‘Campion is one of the best things I have ever done’
Tom Galouzis, who was hired as a chef in 2017, ended up enrolling as a student.
Now that he is about to begin his third and final year at Campion, he sat down with the Catholic Weekly to discuss how he went from chef to student and how studying at a Catholic liberal arts college has changed his perspective on life and the world.
A chance encounter for Tom Galouzis became a life-changing event that sent him deep into the study of the academic tradition of the Western Civilisation. Tom is now completing his final year at Campion College majoring in Philosophy. He’s involved in the student life of the college as the Campion College Student Association Treasurer for 2020. And he’s also one of the college chefs. “Campion is one of the best things I have ever done,” he told The Catholic Weekly.
“It also encouraged me to consider pursuing academia as a career pathway – which is something I would have never have believed possible. If you told me a few years ago I would be going to a Catholic Liberal Arts College and not just enjoying the content but also excelling, I would have laughed. But here I am.”
Tom, a trained chef, never intended to pursue academia or study at all – let alone at Campion – and was originally sent to work in the campus kitchen in 2017.
“Coming across Campion was a stroke of luck. I was originally sent to fill in a casual job in the Campion kitchen for two days through my agency employer. I didn’t think much of it. But after two days, the resident chef at Campion quit so I was offered [a] full time position in the kitchen.”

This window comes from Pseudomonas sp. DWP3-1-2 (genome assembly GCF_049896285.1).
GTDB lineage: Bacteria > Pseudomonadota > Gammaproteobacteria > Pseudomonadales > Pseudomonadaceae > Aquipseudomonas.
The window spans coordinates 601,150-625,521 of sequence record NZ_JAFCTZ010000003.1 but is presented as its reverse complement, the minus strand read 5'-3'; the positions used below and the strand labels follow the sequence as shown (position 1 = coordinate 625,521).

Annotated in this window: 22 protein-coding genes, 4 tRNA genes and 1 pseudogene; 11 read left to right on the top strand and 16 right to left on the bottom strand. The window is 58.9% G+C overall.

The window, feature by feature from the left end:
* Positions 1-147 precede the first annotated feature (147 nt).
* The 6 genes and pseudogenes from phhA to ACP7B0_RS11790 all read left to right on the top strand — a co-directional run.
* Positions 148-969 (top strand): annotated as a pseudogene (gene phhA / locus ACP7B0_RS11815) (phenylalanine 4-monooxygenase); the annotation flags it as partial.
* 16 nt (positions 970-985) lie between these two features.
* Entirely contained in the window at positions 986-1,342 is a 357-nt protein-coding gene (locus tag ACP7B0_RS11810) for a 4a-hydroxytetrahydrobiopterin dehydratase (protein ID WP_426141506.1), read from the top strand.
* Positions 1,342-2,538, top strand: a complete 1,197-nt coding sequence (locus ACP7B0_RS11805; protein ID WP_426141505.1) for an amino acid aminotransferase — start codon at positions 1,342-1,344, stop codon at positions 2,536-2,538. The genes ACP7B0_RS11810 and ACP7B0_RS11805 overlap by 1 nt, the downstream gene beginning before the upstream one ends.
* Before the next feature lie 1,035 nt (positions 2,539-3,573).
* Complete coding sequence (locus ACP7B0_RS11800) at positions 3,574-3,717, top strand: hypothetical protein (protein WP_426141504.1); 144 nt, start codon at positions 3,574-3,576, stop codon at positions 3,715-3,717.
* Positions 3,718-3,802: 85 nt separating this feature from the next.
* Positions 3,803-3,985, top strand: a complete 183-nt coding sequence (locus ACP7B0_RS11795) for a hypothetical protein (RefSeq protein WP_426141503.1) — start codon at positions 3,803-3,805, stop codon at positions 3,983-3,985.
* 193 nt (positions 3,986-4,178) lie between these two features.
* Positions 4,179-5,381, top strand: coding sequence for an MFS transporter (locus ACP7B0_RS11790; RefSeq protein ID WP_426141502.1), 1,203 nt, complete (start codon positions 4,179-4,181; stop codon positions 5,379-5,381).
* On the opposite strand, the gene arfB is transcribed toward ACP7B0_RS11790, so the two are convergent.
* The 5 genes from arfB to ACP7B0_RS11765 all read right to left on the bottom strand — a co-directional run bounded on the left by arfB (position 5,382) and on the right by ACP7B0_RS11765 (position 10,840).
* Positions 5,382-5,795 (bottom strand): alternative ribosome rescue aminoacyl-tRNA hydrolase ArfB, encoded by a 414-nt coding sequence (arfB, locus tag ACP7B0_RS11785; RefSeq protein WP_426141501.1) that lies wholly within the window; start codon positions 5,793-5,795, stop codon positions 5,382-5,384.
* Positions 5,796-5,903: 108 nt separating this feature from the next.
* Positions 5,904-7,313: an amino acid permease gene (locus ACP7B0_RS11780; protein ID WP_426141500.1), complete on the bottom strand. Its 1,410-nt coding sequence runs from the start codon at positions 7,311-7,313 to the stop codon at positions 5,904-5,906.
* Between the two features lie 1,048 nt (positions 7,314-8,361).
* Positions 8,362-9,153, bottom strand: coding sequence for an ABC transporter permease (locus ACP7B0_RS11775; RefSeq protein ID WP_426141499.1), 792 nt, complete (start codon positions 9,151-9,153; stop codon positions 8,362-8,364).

Taking up his new role, Tom began to feel his new job was perhaps something more than accidental as he discovered the Liberal Arts by chatting to students in his spare time.
“I would talk to students and found topics of their discussion intriguing,” he said. “I gravitated towards philosophy and theology. The content of what they were learning aligned well with my own interests. Conversation was effortless.”
Tom said the encounter with Campion proved perfect for his own search for truth which stemmed from adolescent disenchantment with the wider political climate.
“I’ve always had a natural curiosity about the world. I would read widely on all sorts of things,” he said.
“My teenage years transpired in the wake of the 9/11 attacks and afterwards there occurred a lot of rapid changes, culturally and politically. I sensed a lot of misinformation going around and mass media hysteria dissatisfied me. I was frustrated and wanted to seek truth. So I became interested in world issues – history and geopolitics. I wanted to learn things on my own and get to the bottom of things truthfully.”
Perhaps like many disenchanted teenagers, Tom lacked any motivation to engage in his schooling. He settled on work as a chef in his 20s.